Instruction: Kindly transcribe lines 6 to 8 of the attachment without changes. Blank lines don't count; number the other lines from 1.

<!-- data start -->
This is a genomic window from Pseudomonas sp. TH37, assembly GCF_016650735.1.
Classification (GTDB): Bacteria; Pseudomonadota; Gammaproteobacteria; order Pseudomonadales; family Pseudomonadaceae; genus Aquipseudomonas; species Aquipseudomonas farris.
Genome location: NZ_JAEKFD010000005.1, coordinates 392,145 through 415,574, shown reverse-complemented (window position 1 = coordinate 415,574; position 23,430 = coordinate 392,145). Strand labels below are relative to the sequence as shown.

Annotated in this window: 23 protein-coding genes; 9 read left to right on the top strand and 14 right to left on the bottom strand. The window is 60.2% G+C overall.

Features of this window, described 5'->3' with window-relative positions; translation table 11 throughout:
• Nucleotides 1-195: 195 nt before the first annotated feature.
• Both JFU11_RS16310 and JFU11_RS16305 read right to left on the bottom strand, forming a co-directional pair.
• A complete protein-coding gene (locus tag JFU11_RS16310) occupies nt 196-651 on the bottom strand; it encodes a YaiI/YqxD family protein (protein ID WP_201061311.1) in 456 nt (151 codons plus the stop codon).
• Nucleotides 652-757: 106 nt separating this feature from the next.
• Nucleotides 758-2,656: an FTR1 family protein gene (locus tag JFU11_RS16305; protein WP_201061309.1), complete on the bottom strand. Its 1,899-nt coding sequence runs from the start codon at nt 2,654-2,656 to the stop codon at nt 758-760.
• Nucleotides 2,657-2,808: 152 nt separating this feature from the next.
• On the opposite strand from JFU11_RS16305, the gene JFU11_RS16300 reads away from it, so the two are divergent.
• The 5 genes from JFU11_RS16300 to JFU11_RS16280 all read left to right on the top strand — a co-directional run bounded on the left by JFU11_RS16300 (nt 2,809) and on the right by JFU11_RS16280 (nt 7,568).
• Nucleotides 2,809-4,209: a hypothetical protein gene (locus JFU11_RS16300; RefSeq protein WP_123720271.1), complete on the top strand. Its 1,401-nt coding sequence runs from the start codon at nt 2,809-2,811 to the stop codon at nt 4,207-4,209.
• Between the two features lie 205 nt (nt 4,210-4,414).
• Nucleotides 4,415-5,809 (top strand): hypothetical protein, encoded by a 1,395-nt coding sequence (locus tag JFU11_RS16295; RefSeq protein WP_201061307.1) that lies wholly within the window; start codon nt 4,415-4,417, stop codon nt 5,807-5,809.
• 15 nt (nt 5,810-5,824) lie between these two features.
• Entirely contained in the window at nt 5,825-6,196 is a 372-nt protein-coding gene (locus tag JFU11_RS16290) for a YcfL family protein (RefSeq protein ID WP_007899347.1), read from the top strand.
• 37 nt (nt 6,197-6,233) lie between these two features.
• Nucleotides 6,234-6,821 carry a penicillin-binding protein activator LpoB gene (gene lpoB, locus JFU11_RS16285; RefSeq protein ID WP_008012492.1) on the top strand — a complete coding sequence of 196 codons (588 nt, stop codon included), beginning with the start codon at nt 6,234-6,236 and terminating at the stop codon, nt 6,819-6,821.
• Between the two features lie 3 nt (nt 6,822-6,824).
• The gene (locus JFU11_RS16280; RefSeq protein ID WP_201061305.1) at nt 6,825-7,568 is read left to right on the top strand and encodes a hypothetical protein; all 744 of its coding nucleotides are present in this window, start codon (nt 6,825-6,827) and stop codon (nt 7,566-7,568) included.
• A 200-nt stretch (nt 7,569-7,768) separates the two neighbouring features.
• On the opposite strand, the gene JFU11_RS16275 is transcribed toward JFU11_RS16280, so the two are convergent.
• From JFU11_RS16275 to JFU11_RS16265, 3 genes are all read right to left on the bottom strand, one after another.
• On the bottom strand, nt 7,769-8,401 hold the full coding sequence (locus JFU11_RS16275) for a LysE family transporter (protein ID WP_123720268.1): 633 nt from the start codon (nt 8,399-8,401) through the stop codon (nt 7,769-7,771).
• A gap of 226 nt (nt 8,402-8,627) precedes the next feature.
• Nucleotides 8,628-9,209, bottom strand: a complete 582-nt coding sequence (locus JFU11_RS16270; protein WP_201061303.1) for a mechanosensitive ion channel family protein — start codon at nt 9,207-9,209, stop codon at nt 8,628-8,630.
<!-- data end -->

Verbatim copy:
• Nucleotides 1-195: 195 nt before the first annotated feature.
• Both JFU11_RS16310 and JFU11_RS16305 read right to left on the bottom strand, forming a co-directional pair.
• A complete protein-coding gene (locus tag JFU11_RS16310) occupies nt 196-651 on the bottom strand; it encodes a YaiI/YqxD family protein (protein ID WP_201061311.1) in 456 nt (151 codons plus the stop codon).